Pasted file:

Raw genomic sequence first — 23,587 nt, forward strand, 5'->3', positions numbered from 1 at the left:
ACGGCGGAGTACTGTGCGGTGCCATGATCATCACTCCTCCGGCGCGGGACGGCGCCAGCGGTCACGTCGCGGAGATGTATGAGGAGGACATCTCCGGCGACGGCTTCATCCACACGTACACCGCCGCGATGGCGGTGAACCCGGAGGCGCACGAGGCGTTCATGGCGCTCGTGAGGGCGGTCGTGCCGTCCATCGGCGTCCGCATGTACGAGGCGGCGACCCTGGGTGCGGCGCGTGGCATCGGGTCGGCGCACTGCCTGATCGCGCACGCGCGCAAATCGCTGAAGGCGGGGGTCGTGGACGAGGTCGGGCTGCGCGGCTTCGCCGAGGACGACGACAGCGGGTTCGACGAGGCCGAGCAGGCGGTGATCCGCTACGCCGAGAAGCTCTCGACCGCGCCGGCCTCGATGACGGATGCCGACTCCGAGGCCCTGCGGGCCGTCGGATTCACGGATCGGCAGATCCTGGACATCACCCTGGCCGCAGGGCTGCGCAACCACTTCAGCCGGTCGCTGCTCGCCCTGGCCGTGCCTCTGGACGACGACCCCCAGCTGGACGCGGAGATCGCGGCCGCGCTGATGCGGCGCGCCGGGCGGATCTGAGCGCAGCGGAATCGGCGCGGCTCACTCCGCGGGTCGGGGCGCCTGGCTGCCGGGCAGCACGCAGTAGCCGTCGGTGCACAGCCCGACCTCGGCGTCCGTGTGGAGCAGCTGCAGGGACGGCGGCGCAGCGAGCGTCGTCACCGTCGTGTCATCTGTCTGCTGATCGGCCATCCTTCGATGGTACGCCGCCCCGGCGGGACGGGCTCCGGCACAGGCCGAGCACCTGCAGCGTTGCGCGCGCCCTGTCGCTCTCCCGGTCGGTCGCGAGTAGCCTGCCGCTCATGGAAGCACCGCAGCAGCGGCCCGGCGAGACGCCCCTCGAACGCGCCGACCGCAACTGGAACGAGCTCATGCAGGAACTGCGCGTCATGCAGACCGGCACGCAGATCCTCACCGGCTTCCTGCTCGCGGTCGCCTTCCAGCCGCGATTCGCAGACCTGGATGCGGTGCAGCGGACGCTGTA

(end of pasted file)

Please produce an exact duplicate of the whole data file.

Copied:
Raw genomic sequence first — 23,587 nt, forward strand, 5'->3', positions numbered from 1 at the left:
ACGGCGGAGTACTGTGCGGTGCCATGATCATCACTCCTCCGGCGCGGGACGGCGCCAGCGGTCACGTCGCGGAGATGTATGAGGAGGACATCTCCGGCGACGGCTTCATCCACACGTACACCGCCGCGATGGCGGTGAACCCGGAGGCGCACGAGGCGTTCATGGCGCTCGTGAGGGCGGTCGTGCCGTCCATCGGCGTCCGCATGTACGAGGCGGCGACCCTGGGTGCGGCGCGTGGCATCGGGTCGGCGCACTGCCTGATCGCGCACGCGCGCAAATCGCTGAAGGCGGGGGTCGTGGACGAGGTCGGGCTGCGCGGCTTCGCCGAGGACGACGACAGCGGGTTCGACGAGGCCGAGCAGGCGGTGATCCGCTACGCCGAGAAGCTCTCGACCGCGCCGGCCTCGATGACGGATGCCGACTCCGAGGCCCTGCGGGCCGTCGGATTCACGGATCGGCAGATCCTGGACATCACCCTGGCCGCAGGGCTGCGCAACCACTTCAGCCGGTCGCTGCTCGCCCTGGCCGTGCCTCTGGACGACGACCCCCAGCTGGACGCGGAGATCGCGGCCGCGCTGATGCGGCGCGCCGGGCGGATCTGAGCGCAGCGGAATCGGCGCGGCTCACTCCGCGGGTCGGGGCGCCTGGCTGCCGGGCAGCACGCAGTAGCCGTCGGTGCACAGCCCGACCTCGGCGTCCGTGTGGAGCAGCTGCAGGGACGGCGGCGCAGCGAGCGTCGTCACCGTCGTGTCATCTGTCTGCTGATCGGCCATCCTTCGATGGTACGCCGCCCCGGCGGGACGGGCTCCGGCACAGGCCGAGCACCTGCAGCGTTGCGCGCGCCCTGTCGCTCTCCCGGTCGGTCGCGAGTAGCCTGCCGCTCATGGAAGCACCGCAGCAGCGGCCCGGCGAGACGCCCCTCGAACGCGCCGACCGCAACTGGAACGAGCTCATGCAGGAACTGCGCGTCATGCAGACCGGCACGCAGATCCTCACCGGCTTCCTGCTCGCGGTCGCCTTCCAGCCGCGATTCGCAGACCTGGATGCGGTGCAGCGGACGCTGTA